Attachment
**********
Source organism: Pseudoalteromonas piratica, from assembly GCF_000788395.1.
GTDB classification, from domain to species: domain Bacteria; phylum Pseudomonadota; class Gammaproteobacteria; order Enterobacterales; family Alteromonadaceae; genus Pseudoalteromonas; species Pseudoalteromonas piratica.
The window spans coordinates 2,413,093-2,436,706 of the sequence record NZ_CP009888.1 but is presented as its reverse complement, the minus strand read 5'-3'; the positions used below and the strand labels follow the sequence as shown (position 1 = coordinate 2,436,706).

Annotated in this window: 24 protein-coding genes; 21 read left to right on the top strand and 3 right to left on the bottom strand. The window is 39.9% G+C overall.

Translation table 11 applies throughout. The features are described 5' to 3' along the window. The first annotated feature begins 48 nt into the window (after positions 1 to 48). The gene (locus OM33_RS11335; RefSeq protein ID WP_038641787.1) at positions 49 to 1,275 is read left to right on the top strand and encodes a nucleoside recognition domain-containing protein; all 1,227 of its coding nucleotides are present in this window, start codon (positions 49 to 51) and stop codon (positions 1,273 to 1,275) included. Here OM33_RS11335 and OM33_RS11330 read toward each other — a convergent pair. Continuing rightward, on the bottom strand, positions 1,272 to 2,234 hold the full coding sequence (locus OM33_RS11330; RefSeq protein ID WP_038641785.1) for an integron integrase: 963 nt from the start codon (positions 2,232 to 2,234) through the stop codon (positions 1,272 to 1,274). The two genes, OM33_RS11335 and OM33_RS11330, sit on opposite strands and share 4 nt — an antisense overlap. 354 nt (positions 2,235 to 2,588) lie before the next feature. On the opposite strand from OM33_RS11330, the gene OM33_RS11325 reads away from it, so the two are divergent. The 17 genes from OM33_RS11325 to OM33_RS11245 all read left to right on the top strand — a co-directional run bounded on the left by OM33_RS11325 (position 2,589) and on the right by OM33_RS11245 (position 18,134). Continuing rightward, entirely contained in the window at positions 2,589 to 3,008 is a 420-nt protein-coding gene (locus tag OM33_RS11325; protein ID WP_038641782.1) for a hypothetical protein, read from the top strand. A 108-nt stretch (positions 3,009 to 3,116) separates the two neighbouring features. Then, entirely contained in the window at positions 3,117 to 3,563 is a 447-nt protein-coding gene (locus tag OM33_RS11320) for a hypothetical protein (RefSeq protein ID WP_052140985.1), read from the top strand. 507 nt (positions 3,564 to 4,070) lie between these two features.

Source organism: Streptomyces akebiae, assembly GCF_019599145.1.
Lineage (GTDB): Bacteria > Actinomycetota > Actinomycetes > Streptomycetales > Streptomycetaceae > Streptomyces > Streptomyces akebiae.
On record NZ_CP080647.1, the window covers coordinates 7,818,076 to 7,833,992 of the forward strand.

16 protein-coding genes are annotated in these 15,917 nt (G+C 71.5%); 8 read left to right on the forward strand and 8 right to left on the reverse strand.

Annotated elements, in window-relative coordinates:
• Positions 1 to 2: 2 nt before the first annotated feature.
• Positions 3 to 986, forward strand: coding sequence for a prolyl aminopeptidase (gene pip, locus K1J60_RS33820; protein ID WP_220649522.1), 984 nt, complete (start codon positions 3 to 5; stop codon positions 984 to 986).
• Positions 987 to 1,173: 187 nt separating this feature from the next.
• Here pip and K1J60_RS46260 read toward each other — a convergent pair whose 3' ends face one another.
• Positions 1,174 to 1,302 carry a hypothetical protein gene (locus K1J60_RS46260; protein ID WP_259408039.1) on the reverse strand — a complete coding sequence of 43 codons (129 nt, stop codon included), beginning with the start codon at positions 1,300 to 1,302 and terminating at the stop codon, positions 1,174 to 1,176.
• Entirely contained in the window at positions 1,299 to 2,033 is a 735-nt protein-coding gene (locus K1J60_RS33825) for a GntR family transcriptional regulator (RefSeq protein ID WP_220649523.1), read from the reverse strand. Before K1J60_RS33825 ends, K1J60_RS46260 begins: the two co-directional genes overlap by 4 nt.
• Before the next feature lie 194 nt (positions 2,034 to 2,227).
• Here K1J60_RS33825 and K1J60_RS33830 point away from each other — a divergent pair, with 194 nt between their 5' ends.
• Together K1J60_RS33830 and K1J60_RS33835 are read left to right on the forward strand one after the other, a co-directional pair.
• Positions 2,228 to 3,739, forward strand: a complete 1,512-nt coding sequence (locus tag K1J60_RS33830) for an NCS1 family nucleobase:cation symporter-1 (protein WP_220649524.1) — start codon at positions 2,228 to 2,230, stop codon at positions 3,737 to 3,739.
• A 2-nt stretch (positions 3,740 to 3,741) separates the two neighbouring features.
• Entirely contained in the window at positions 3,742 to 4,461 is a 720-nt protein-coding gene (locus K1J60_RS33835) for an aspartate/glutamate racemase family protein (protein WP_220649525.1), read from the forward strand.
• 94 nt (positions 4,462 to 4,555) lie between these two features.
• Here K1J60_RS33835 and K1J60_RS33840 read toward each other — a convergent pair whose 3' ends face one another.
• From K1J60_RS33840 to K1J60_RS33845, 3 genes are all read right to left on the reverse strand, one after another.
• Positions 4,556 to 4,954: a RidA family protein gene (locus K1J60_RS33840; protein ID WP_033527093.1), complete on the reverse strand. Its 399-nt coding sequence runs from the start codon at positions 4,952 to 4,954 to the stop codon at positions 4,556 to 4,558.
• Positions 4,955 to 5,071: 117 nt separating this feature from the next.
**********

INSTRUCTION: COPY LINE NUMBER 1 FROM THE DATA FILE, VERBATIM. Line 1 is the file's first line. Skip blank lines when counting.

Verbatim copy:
Source organism: Pseudoalteromonas piratica, from assembly GCF_000788395.1.